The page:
According to a report in the Dundee Advertiser, dated January 11, 1868, Private Peter Grant (who at the time was still a serving soldier of the 93rd Regiment, stationed in Aberdeen) had been missing from where he lived since Friday, December 27, and had not been seen again till the previous morning. His body was removed from the river, near Craig Harbour, by a Constable Bremner.

Still pinned to his uniform coat was his Victoria Cross and his campaign medals. In the pockets of the coat were a fourpenny piece, a penny and a knife. He had been on a visit to friends in Dundee. The last sighting of Private Peter Grant had been in Wheatley’s Public House in the Overgate.

What the inscriptions on the benches at the Poor Ground tell us is instructive.

Despite being feted by the state, their country bestowing upon them its highest award for valour on the field of battle, that same state which honoured their courage so, in death abandoned them, not even caring enough to provide a simple headstone to mark the last resting places of those it had so recently proclaimed heroes, one of whom was, at the time, still a serving member of the army.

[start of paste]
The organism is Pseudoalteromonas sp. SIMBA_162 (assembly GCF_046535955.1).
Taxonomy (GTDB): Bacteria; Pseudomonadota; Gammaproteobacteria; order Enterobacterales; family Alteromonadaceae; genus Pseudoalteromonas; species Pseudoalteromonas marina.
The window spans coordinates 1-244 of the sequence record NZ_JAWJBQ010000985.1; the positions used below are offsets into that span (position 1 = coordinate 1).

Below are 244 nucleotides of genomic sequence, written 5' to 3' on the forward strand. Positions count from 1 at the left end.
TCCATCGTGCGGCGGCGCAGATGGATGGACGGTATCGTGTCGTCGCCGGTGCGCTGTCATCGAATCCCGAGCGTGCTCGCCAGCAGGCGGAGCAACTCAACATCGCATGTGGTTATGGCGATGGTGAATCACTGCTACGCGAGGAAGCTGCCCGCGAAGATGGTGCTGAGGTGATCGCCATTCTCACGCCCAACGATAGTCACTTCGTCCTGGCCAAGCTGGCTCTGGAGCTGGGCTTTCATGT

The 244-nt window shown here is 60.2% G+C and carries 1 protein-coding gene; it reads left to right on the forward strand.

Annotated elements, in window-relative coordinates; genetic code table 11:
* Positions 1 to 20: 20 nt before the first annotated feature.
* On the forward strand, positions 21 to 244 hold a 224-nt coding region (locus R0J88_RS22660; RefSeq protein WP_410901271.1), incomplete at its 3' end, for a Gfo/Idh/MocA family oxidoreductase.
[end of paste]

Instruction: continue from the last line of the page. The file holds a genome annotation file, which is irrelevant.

Indifference and callousness

Fast forward now from the mid-to-late nineteenth century to the first decade of the twenty-first century. On August 26, 2007, I am reading an article in the Independent on Sunday, the headline of which reads Our boys deserve better treatment than this.

I am habitually and instinctively wary of articles containing the words our boys. Usually, they are flag waving, shallow pieces of jingoism, designed to inculcate in the population the belief that all British foreign military adventures are benign, and to make us feel that there is something wrong with us if we do not support our troops.

Many thousands of us have, of course, been supporting our boys in the best way possible, urging prior to March 2003 that we should not attack Iraq, and calling for the withdrawal of the troops ever since the launching of that ill-thought-out foreign misadventure.